People of good will can genuinely disagree about the wisdom of private accounts or other Social Security reform measures, but before we get too far into that dialog, we should at least make sure we all agree on some basic truths regarding the existing system.
I am continually dismayed by the amount of disinformation out there on this topic. I assure you, that is no accident. The government is not anxious to draw attention to how the system really works.
What I'm going to tackle now is this notion of a Social Security "trust fund." Many people believe that an account exists somewhere, flush with funds from FICA payroll tax surpluses, strengthening the Social Security system for decades into the future.
Well, it's not true. I know many of you already know this, so you should feel free to skip this post, but I'm going to address the myth of "transition costs" later, and this is a prerequisite.
Each year, Social Security takes in more money in payroll taxes than it needs to meet the current obligations of the system. The leftover surplus is then "invested" in the so-called "trust fund." This mode of investment, however, is a dubious one. The surplus is used to purchase a certain type of government bond. Like all bonds, these are debt instruments. Essentially, it means the monies are transferred into general revenues, where they are immediately spent by Congress on wars, farm subsidies, debt service, whatever. The Social Security trust fund contains no actual money, merely IOUs from the government, promising that someday they'll pay back the money they've already spent.
I would like to think the problem with this should be obvious. The fund we're led to believe safeguards our payroll taxes and will pay our benefits when we retire is nothing more than a pile of debt.
Some of the president's opponents, Josh Marshall being a notable example, have had some grand fun mischaracterizing our position as "government bonds are worthless pieces of paper." As is often the case, Marshall completely misses the point. Government bonds can be a sound investment vehicle for you, me, Josh Marshall or the government of China. For the government to purchase treasury bonds as an "investment," however, makes no sense.
If you write me an IOU, that piece of paper has value to me. If you write one to yourself, however, you've accomplished nothing. When the time comes for Social Security to redeem these bonds, how will they be paid for? There are three options:
- cut government services
- raise taxes
- borrow more money
or some combination of the three. In other words, the vaunted "trust fund" is nothing more than a promise that the government will someday pay Social Security back with money that it doesn't have.
This is more than merely dumb; it's dishonest. Referring to an enormous unfunded mandate as a "trust fund" is disingenuous in the extreme. It encourages us to believe it's an asset when it's really an obligation. It also masks the true size of the federal budget deficit, by moving the Social Security surplus into general revenues, where it doesn't belong.
Think of it as a corporation that raided its pension fund until there was nothing left in it, and then said, "Don't worry. We'll pay that money back out of our revenue stream when the time comes." The difference is that in the corporate world, people would go to jail for that type of shenanigans.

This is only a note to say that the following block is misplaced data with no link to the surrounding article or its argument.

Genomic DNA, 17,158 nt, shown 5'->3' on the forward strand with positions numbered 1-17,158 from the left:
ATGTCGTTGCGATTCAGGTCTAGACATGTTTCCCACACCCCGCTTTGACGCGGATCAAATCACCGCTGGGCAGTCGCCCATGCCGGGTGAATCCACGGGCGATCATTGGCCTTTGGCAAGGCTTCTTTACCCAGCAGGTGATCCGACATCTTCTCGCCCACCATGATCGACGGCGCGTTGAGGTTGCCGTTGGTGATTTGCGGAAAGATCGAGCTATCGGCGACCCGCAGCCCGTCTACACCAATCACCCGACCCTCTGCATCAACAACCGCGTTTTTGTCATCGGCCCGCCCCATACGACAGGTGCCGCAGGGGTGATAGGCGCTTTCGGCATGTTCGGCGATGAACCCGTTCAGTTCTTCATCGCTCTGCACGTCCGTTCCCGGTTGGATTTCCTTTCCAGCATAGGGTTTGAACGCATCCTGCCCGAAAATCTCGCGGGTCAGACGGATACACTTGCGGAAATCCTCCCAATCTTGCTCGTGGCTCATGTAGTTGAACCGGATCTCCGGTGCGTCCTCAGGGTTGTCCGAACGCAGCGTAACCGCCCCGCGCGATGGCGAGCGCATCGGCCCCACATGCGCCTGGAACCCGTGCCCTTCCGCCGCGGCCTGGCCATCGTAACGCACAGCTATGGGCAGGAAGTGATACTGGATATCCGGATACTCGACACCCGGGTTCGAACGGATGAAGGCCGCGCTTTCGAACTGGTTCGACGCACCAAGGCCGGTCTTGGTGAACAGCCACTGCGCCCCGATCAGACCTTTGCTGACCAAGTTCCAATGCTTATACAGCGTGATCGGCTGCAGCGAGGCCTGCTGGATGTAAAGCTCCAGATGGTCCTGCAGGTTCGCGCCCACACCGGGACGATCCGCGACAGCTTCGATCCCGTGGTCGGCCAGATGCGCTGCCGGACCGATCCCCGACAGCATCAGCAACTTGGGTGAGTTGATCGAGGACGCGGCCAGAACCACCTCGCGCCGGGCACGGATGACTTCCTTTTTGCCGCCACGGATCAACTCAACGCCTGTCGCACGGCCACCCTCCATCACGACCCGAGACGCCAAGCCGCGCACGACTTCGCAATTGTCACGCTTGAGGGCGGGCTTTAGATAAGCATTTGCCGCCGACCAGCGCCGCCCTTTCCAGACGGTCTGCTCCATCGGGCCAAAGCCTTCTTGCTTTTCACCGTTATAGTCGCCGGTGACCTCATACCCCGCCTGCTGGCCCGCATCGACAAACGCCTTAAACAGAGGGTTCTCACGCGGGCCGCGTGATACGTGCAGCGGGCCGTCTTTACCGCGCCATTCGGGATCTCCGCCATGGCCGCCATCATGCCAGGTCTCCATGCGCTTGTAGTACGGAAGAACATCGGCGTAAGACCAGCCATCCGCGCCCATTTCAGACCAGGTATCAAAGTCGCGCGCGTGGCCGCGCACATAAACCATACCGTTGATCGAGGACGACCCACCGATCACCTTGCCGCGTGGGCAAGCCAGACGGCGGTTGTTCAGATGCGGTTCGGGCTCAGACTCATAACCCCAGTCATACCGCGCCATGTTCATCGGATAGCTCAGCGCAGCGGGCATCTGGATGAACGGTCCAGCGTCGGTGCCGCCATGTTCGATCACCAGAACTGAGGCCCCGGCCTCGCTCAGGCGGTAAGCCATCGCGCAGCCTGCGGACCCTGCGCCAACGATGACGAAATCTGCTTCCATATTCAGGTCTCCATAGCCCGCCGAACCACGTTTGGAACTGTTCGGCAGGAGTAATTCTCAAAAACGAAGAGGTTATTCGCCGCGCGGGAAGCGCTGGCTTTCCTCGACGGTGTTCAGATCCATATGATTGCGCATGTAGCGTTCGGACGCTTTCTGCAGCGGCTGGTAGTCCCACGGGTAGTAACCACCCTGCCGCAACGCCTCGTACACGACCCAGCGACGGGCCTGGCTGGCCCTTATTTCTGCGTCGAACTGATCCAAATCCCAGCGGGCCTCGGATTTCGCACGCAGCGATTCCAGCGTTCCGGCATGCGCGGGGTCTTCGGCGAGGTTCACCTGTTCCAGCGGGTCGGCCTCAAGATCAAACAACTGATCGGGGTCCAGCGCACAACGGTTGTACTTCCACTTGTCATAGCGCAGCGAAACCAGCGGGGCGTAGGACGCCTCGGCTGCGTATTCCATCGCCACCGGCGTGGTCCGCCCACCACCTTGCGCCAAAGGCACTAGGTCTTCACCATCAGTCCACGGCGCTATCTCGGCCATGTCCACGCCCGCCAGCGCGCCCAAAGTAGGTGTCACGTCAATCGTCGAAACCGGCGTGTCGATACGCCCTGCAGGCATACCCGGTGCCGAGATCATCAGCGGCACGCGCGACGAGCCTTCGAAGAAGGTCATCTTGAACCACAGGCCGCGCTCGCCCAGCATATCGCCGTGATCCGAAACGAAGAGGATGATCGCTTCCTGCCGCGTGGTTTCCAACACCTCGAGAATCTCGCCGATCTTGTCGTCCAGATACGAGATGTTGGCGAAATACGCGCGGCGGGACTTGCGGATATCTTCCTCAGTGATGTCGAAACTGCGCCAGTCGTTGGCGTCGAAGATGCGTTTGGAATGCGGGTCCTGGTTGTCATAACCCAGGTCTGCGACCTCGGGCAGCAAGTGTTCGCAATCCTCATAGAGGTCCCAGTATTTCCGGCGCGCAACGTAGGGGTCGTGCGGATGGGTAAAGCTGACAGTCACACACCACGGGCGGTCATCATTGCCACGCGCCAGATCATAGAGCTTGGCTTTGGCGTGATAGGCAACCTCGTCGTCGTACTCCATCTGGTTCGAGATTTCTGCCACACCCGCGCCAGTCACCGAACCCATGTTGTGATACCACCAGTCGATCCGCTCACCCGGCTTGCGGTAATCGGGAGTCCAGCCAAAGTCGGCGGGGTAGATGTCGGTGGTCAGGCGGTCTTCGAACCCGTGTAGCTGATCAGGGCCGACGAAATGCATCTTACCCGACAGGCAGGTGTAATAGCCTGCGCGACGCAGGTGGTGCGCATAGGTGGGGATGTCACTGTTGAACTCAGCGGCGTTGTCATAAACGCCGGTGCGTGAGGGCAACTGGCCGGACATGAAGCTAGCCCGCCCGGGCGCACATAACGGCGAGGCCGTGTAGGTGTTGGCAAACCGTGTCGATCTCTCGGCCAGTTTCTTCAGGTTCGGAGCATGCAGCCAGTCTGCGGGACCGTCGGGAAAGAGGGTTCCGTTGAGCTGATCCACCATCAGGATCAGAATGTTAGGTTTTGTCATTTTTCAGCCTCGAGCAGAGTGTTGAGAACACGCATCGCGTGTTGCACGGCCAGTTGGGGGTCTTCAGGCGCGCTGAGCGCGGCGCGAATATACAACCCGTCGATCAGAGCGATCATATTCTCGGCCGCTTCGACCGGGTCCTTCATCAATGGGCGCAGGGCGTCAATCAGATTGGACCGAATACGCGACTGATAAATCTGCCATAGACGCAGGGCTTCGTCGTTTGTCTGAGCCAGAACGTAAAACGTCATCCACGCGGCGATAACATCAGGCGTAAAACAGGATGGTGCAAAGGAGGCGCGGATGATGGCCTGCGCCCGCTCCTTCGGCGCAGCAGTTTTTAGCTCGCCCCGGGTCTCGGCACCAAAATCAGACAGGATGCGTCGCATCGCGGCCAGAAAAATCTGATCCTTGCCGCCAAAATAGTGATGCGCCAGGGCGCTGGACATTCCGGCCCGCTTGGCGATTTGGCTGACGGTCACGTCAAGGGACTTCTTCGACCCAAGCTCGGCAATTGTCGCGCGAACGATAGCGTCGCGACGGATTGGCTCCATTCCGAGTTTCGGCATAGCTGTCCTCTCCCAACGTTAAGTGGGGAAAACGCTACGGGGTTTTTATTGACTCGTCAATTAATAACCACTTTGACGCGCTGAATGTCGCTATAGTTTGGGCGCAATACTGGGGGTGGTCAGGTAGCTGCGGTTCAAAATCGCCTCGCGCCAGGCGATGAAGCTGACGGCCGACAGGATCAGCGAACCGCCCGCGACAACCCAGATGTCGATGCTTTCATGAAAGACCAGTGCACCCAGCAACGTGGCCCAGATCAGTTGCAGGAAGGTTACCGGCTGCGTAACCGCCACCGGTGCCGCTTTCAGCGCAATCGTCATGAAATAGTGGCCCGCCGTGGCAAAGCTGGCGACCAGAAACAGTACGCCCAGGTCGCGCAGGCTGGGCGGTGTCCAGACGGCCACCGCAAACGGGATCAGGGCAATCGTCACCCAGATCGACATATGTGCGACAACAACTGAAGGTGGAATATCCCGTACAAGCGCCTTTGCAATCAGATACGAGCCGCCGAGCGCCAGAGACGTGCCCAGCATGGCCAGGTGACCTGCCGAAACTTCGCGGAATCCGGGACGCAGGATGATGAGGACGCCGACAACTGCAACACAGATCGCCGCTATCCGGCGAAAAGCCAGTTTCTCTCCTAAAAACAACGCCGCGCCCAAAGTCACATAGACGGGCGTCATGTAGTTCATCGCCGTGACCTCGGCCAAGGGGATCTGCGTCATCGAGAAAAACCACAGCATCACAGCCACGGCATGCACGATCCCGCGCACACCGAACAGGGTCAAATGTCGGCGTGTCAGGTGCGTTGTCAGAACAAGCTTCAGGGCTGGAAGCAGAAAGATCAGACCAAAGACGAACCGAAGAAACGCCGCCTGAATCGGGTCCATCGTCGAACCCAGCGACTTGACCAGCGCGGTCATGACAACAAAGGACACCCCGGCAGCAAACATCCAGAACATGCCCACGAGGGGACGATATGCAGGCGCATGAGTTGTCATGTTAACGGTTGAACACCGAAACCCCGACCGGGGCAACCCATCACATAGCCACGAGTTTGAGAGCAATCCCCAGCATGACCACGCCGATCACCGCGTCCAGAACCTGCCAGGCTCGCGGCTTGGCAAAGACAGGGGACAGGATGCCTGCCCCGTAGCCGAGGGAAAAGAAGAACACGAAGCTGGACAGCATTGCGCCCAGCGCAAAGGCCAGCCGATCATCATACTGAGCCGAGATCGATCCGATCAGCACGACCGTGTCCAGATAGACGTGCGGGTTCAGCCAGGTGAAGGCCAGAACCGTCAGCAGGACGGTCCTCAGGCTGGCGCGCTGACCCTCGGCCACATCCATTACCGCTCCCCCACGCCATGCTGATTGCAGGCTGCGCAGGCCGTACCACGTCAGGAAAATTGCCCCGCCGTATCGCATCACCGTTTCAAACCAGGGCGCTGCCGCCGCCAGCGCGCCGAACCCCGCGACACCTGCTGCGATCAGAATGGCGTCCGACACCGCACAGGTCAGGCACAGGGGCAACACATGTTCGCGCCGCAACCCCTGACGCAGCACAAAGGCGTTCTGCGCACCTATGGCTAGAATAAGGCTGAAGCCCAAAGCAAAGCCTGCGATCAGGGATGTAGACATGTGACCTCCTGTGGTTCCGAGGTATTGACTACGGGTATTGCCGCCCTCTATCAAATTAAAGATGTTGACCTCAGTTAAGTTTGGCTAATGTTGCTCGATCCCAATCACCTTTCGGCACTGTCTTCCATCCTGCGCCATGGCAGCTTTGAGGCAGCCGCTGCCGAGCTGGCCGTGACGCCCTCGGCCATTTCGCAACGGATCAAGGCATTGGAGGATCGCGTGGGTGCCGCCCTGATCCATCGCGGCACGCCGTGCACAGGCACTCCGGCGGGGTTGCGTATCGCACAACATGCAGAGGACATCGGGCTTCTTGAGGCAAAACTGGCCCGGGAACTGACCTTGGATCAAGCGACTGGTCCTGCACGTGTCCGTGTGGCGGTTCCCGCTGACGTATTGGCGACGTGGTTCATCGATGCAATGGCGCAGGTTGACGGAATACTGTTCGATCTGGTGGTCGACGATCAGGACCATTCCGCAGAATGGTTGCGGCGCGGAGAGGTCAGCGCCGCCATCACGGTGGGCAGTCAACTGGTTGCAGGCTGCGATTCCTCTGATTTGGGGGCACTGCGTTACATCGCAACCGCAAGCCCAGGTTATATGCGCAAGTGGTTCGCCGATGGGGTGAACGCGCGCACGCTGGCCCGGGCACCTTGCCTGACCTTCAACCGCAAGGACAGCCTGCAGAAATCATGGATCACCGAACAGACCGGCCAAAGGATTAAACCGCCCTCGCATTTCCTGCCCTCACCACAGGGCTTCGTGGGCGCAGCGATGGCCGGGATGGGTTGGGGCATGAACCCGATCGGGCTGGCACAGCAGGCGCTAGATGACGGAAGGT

This is exactly why Al Gore wanted a Social Security "lockbox." The lockbox is merely an annoying metaphor for actually saving the Social Security surpluses instead of spending them. He knew that the surpluses were being spent as fast as they came in, and he recognized that this practice was unwise for the future of the program.
It's hard to argue with that in principle, but in practice, the lockbox raises some interesting questions. Where would we invest the funds? If we were to choose government securities, we'd be right back in the same mess we're in now. If we were to choose private securities, we'd face some uncomfortable questions about how the government would choose which corporations to own stock in, and whether widespread government ownership of private corporations is a good idea. Moreover, the critics of private accounts would have to explain why it's okay for the government to invest our contributions in the stock market, but it's somehow sinister for us to do so individually.
Despite these details, I think the lockbox idea is sound, but it probably never stood a chance of becoming reality, even if the 2000 elections had worked out differently. It's not very likely that Congress would vote to deprive itself of a revenue stream of borrowed money, particularly when most Congressmen will be long retired when the bills start coming due.
It must be pointed out, however, that the private accounts the president proposes will accomplish much the same thing, albeit on a smaller scale. The money that workers choose to divert to private accounts will be out of reach for the Washington spenders. It will be in a highly distributed "lockbox." Unlike the bogus "trust fund," this is real money that will be safeguarded against the day that it's needed, and it can never be converted into debt.
The president's plan provides for no more than 4% of one's income to be diverted to private accounts, but that 4% would represent a partial return to fiscal sanity, as our payroll taxes will begin to build genuine wealth as opposed to accumulating government debt.
I support private accounts, but they are not a cure-all for everything that ails Social Security. Nonetheless, they can help move us down the road of honest accounting. One way or another, the money we pay into the system should be set aside for our old age, not immediately consumed by a spendthrift government. Private accounts can help.
The transition costs of such a program? That's a subject for the next post. (God, I'm starting to sound like Paul Krugman!)